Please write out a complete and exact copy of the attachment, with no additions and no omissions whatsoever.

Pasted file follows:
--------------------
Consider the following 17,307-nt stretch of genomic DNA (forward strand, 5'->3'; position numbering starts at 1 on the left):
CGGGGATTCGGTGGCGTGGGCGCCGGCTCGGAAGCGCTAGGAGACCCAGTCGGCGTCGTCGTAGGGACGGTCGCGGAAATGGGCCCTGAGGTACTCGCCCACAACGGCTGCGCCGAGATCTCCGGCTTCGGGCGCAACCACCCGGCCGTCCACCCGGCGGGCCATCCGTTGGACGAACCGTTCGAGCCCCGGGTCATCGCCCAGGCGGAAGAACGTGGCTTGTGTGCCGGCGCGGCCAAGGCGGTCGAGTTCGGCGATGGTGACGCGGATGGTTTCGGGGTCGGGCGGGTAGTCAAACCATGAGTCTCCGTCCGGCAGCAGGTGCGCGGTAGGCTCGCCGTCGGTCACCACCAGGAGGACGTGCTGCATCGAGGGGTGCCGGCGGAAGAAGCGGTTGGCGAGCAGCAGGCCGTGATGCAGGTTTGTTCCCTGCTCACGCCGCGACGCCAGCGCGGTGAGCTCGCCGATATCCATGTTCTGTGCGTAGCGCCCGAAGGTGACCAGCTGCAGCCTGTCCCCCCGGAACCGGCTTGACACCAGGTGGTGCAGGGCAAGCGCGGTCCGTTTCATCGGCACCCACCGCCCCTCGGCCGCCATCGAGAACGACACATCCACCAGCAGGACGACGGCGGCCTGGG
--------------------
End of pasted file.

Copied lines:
Consider the following 17,307-nt stretch of genomic DNA (forward strand, 5'->3'; position numbering starts at 1 on the left):
CGGGGATTCGGTGGCGTGGGCGCCGGCTCGGAAGCGCTAGGAGACCCAGTCGGCGTCGTCGTAGGGACGGTCGCGGAAATGGGCCCTGAGGTACTCGCCCACAACGGCTGCGCCGAGATCTCCGGCTTCGGGCGCAACCACCCGGCCGTCCACCCGGCGGGCCATCCGTTGGACGAACCGTTCGAGCCCCGGGTCATCGCCCAGGCGGAAGAACGTGGCTTGTGTGCCGGCGCGGCCAAGGCGGTCGAGTTCGGCGATGGTGACGCGGATGGTTTCGGGGTCGGGCGGGTAGTCAAACCATGAGTCTCCGTCCGGCAGCAGGTGCGCGGTAGGCTCGCCGTCGGTCACCACCAGGAGGACGTGCTGCATCGAGGGGTGCCGGCGGAAGAAGCGGTTGGCGAGCAGCAGGCCGTGATGCAGGTTTGTTCCCTGCTCACGCCGCGACGCCAGCGCGGTGAGCTCGCCGATATCCATGTTCTGTGCGTAGCGCCCGAAGGTGACCAGCTGCAGCCTGTCCCCCCGGAACCGGCTTGACACCAGGTGGTGCAGGGCAAGCGCGGTCCGTTTCATCGGCACCCACCGCCCCTCGGCCGCCATCGAGAACGACACATCCACCAGCAGGACGACGGCGGCCTGGG